Could the creation of autonomous federal regions stem the rising tide of sectarian violence in Iraq? Brendan O’Leary, a former adviser to the Kurdistan regional government and one of the editors of The Future of Kurdistan in Iraq, discussed the possibilities in a Q&A session with The Wall Street Journal Online’s Deborah Creighton Skinner. Here’s an excerpt from that interview.
Should people be optimistic about the future of Iraq and the success of a federal system?
The point is not to talk in the language of optimism and pessimism, but rather to assess both what’s happening and what can realistically be done.What realistically can’t be done is to persevere with the current oddity in U.S. policy. The U.S. historically has wanted a strong centralized Iraq as a balance against Iran. Domestically, having broken Saddam’s regime, it is very clear that the democratic preference of the overwhelming majority of Iraqis, as expressed in their support of Shiite and Kurdish dominated parties, is for a decentralized Iraq.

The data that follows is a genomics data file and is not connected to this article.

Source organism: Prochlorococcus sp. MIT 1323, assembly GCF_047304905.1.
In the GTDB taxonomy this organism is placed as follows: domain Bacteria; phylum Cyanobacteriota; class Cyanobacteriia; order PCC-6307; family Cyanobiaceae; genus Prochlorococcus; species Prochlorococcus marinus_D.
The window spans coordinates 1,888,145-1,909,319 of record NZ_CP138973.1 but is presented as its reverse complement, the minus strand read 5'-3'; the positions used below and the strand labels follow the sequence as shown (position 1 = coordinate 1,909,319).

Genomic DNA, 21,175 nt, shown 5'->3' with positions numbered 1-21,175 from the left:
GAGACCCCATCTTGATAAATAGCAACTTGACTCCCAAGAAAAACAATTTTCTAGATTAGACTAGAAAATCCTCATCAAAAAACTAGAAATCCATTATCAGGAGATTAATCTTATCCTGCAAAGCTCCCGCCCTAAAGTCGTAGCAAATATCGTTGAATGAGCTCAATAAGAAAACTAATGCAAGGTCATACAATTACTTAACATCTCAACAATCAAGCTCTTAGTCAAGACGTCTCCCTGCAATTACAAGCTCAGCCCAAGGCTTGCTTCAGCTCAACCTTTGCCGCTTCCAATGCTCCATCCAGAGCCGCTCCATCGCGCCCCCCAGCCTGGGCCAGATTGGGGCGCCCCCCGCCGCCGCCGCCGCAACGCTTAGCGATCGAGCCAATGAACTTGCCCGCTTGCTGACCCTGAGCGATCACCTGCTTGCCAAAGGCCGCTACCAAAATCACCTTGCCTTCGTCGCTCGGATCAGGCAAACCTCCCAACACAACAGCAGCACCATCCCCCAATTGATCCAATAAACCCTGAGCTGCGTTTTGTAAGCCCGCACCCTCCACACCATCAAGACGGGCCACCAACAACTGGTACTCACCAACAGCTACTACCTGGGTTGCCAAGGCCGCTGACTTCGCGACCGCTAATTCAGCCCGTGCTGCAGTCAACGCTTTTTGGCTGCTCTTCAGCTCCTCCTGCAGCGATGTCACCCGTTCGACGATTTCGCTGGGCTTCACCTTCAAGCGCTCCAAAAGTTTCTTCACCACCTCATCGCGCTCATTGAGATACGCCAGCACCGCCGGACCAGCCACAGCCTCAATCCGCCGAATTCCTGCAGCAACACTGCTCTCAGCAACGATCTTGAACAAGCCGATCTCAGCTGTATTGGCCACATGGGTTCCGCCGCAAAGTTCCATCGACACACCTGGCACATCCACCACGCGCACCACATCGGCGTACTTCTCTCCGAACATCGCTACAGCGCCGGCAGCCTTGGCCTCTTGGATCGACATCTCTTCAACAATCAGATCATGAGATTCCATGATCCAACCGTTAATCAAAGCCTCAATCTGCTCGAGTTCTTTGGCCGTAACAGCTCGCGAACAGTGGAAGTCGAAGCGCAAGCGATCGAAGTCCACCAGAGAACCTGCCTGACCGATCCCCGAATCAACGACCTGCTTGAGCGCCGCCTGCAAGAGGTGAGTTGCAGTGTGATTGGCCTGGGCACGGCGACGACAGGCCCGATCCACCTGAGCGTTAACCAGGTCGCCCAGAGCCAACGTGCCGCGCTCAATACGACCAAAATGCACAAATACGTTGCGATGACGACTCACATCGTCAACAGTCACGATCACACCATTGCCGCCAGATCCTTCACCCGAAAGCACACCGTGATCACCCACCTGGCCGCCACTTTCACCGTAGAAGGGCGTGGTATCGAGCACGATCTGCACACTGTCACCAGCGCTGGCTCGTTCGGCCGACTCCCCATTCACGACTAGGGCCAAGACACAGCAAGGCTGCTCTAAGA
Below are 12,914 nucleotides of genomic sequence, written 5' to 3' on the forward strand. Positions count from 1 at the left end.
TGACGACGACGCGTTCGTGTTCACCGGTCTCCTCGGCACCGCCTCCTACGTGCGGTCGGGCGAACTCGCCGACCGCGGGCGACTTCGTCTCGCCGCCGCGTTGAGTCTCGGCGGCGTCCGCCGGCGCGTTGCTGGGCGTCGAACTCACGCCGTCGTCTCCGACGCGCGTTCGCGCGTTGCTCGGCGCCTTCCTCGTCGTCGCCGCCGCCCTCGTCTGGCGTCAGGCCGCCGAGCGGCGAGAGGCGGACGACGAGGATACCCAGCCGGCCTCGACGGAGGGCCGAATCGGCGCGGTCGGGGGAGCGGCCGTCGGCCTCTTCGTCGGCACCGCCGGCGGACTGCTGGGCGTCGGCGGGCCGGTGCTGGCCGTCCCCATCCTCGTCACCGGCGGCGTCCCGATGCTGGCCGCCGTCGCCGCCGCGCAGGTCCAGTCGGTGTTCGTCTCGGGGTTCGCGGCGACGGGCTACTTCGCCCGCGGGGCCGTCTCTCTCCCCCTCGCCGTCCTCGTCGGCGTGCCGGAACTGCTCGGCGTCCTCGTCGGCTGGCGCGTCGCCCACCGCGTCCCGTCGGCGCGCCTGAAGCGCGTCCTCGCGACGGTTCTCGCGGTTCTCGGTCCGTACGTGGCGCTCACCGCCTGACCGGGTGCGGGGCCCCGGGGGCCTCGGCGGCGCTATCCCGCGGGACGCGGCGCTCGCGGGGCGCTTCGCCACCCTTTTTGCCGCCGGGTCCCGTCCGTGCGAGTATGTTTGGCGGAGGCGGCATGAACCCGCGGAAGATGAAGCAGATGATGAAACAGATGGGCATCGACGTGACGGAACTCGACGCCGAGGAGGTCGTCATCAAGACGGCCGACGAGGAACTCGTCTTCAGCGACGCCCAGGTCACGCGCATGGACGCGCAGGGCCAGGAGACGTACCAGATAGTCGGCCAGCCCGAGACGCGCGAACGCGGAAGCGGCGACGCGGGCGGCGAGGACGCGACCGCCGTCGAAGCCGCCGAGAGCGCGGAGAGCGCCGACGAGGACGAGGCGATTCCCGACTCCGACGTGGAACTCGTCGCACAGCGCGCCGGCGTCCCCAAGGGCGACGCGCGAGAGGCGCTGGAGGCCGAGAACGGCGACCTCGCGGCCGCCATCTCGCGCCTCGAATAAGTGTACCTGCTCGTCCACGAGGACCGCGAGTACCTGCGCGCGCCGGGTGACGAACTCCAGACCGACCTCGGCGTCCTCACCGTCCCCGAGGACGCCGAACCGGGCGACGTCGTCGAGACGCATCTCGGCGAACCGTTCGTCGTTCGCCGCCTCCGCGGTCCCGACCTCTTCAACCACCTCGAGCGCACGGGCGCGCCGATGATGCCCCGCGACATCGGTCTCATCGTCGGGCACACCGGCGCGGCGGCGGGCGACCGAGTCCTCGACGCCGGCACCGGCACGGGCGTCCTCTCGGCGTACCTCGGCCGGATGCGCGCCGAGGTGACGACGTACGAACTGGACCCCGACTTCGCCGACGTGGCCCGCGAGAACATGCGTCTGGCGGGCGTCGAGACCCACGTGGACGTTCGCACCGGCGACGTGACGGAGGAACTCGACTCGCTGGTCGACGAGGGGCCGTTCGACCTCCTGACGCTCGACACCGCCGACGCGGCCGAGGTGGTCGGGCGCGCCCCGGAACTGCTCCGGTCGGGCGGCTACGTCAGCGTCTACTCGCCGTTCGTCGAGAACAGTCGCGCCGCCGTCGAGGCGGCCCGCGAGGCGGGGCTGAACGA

Now [the U.S. aim], to me, is a lost cause and a lost mission and accounts for a great deal of the current difficulties. If it is switched, however, toward focusing on the feasibility of full federalism then the U.S. would find better security.
The Wall Street Journal Online subscribers can read the full Q&A here.